Sachin Tendulkar scores 50th Test ton in South Africa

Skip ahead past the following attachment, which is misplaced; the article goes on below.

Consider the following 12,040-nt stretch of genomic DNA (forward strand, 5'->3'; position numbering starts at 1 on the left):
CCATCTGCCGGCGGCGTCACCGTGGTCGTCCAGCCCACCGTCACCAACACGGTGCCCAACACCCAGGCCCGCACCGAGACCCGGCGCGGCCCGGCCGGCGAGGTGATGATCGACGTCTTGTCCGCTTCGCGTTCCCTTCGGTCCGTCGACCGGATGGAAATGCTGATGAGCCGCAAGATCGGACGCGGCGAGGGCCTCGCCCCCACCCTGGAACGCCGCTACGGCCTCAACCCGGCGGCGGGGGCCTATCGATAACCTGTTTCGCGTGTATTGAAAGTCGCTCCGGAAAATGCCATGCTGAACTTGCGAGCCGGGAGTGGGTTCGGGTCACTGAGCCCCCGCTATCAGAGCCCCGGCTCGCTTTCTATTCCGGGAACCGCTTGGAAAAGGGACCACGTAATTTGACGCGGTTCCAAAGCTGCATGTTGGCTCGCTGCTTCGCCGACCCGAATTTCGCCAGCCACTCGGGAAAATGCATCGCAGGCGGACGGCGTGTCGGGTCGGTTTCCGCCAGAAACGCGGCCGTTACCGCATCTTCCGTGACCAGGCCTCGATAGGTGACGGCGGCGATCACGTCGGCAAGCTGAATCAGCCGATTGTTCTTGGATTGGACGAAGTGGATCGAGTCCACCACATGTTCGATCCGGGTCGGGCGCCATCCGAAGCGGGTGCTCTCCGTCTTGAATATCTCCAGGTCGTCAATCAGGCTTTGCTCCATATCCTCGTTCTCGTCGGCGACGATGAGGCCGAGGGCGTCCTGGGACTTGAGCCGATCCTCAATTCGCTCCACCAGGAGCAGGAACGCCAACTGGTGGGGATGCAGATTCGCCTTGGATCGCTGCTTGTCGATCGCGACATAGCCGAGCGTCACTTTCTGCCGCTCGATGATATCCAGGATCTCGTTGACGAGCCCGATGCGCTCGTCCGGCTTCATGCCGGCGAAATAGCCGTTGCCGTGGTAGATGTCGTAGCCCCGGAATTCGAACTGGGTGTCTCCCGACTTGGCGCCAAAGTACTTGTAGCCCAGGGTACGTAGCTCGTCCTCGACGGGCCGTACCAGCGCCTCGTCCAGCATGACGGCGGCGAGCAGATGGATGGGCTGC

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first_imgA bent left knee, a high left elbow and the ball meeting the middle of the bat and rushing towards cover- point. That was the sight cricket fans the world over had been waiting for since October 11 this year, when Sachin Ramesh Tendulkar had reached his 49th Test century against Australia in Bangalore.Click here to EnlargeOn Sunday, leading an improbable rearguard in the company of skipper Mahendra Singh Dhoni, Tendulkar delivered exactly that picture, scampering through for a single off the top bowler in the world, Dale Steyn, and making himself the first batsman to reach 50 centuries in the 133-year history of Test cricket.As he ran across the 22-yard strip at the SuperSport Park in Centurion, he raised his arms skywards and then, as is his wont, looked to the heavens for blessings from the almighty and also his late father. After the day”s play, Tendulkar dedicated the ton to his father. “Yesterday was my father”s birthday. I dedicate this century to him. As for myself, I am happy to have scored runs. I really don’t know how to express my feelings,” he told reporters.Perhaps even more than the sheer mountain of statistics created by this diminutive colossus, it is the context of this knock that needs to be put into perspective.Fourteen thousand-plus runs in 175 Test matches and 17,598 runs in 442 One-Day Internationals wouldn”t have mattered a jot if Tendulkar had got out early. After all, having shot India out for 136 and posted 620 for four declared, South Africa were going for the jugular and had reduced India to 277 for six.advertisementCounter-attack was the name of the game for Tendulkar as he displayed his trademark mix of caution and aggression in his unbeaten 107 (226 balls, 13×4, 1×6) and, with Dhoni blasting his way to a half-century at the other end, suddenly the hopes of a cricketmad nation rose again.Tendulkar himself has been doing his best impression of a phoenix in this calendar year, rising from the ashes of his injury and form woes of the last few years to stroke seven hundreds in Test cricket since January 1, 2010.His overall tally of 1,539 runs in this calendar year so far has come at a staggering average of 85.50. Add the epoch-making 200 not out in an ODI against the Proteas in Gwalior in February and it just proves that not only is Tendulkar far from finished, he is also enjoying the greatest period in a career strewn with purple patches. No wonder Time magazine has listed his ODI double ton as one of the 10 greatest moments in all sport this year.Speaking about his streak, Tendulkar said: “It”s a state of mind. For the last two years, I have been doing well. I have been really enjoying my batting. I believe doing well is a habit and a good habit. So if you have this good habit, you shouldn”t let it go.”When it all began on November 15 in sunny Karachi 21 years ago, the promise was there for all to see. After all, there was an unbeaten triple hundred in a then world record 664-run partnership with good mate Vinod Kambli for Shardashram Vidya Mandir in the Lord Harris Shield in 1988 and a ton on his first-class debut for Mumbai.But a meagre return of 15 runs and a bloody nose, courtesy fellow debutant Waqar Younis, seemed to add steel to the baby-faced 16-year-old, and almost every bowler in the world born in his era suffered as a result. The first Test hundred was nearly achieved on a difficult tour to New Zealand in 1990, but Tendulkar fell 12 runs short in Napier and had to wait six more months, till August 9, 1990, till an off-drive for three off Angus Fraser took him to three figures for the first of 96 occasions at Old Trafford in Manchester.Tendulkar then sealed his growing reputation as the one to watch out for with a sparkling 148 at Sydney in the New Year Test of 1992 against an Australian attack featuring Craig McDermott, Bruce Reid, Merv Hughes and a debutant leg-spinner named Shane Warne. India went on to lose the fivematch series 4-0 but one knock that stayed in the minds of pundits was 161-ball 114 on a lightning fast Perth wicket against four quicks.From there to greatness was just a series of steps for Tendulkar and, while there can be no doubt whatsoever about his feats as a batsman, one just needs to imagine what it would be like to actually be him in this country of cricket fanatics. And yet he remains modest and intensely private as ever.advertisementHis message for his fans was simplicity itself: “I thank all my fans who have supported me all these years. I promise that I would continue to perform and make you all happy. I hope that I will keep getting your support in the future too.”-(With agency inputs)last_img

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